Mocking delegates with Rhino Mocks

I recently found out that Rhino Mocks can mock delegates. Not that I didn’t think it couldn’t, it just never occurred to me to try. But it turns out to be quite nice for stubbing delegate calls or for checking they were called. Say we have the following class:

public class SomeClass {
    private readonly Func<int, int> _mapper;

    public SomeClass(Func<int, int> mapper) {
        _mapper = mapper;

    public int DoSomething(int toThisInt) {
        return _mapper(toThisInt);

Here’s an example of testing that a simple Func<int, int> delegate is called correctly by our class under test without using Rhino Mocks:

public void ManualFakeDelegate() {
    var wasCalled = false;
    var intMapped = 0;
    var expectedResult = 1234;
    Func<int, int> fakeMapper = i => {
                        wasCalled = true;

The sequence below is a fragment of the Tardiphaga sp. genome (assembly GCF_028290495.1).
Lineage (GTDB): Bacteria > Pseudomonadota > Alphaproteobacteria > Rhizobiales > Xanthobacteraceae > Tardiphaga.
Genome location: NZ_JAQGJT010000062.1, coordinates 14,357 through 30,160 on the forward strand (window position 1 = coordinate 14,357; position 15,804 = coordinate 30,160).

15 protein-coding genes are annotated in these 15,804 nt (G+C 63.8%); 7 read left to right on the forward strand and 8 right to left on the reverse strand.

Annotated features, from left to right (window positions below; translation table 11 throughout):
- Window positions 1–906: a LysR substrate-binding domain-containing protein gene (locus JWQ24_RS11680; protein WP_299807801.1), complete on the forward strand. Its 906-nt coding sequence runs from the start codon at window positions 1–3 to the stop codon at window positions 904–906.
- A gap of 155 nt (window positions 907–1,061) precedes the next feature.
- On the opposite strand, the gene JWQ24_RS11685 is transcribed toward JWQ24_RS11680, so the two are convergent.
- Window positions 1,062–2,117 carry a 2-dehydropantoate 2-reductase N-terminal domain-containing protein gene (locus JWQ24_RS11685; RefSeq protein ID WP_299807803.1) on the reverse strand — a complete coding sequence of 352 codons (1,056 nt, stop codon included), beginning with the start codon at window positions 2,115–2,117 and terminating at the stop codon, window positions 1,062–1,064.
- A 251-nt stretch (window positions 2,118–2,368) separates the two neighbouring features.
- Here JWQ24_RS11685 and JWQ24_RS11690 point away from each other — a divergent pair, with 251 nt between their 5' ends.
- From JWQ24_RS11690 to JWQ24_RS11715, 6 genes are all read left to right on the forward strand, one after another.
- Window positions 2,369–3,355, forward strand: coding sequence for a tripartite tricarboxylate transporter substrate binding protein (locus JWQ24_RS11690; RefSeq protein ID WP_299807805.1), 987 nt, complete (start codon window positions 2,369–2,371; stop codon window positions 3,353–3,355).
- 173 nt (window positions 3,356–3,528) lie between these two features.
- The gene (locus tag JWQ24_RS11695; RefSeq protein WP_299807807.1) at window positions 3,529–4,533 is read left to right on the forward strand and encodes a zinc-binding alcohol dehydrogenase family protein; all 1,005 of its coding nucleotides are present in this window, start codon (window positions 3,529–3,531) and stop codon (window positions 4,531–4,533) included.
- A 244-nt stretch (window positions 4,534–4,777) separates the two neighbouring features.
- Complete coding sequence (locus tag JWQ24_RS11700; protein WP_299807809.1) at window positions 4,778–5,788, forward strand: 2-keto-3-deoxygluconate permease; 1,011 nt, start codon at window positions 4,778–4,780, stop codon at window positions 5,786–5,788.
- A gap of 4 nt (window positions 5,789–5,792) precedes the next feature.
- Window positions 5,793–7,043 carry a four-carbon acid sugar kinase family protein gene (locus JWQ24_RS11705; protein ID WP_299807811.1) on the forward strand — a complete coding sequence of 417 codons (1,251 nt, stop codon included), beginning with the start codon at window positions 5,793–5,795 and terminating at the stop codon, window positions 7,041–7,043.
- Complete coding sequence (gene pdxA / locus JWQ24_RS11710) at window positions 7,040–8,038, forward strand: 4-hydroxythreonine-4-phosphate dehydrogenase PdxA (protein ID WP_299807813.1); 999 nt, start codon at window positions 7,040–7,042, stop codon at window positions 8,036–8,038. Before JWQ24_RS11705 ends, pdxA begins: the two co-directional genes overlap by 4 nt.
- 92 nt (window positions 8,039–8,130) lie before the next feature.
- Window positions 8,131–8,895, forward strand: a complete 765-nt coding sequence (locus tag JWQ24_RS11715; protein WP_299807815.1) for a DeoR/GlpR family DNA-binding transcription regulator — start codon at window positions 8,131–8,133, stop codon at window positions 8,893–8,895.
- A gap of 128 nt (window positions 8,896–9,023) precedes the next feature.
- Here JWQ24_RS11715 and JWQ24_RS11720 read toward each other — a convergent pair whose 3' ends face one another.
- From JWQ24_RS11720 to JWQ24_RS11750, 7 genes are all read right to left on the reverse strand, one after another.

intMapped = i;
                        return expectedResult;
    var someClass = new SomeClass(fakeMapper);

    var result = someClass.DoSomething(10);

    Assert.AreEqual(intMapped, 10);
    Assert.AreEqual(expectedResult, result);

Now using Rhino Mocks:

public void MockingDelegates() {
    var stubMapper = MockRepository.GenerateStub<Func<int, int>>();
    var expectedResult = 1234;
    stubMapper.Stub(x => x(10)).Return(expectedResult);            
    var someClass = new SomeClass(stubMapper);

    var result = someClass.DoSomething(10);

    Assert.AreEqual(expectedResult, result);

We no longer have to maintain all that test state to assert against, nor do we need to create any fake delegate implementation. We can also use stubMapper.AssertWasCalled(x => x(10)), but in this case that is already tested implicitly through the stubbed call and assertion.

In the first case, we could move some more advanced logic into our fakeMapper to do more advanced parameter checking and avoid some of the extra state and assertions, but that is potentially error-prone and we get it for free with our mocking library.

As an aside, you can obviously also mock Action or Func, but the wasCalled/fakeMapper approach is probably easier in that case.

Not something I’ll need very often, but nice to know for those rare occasions were I do.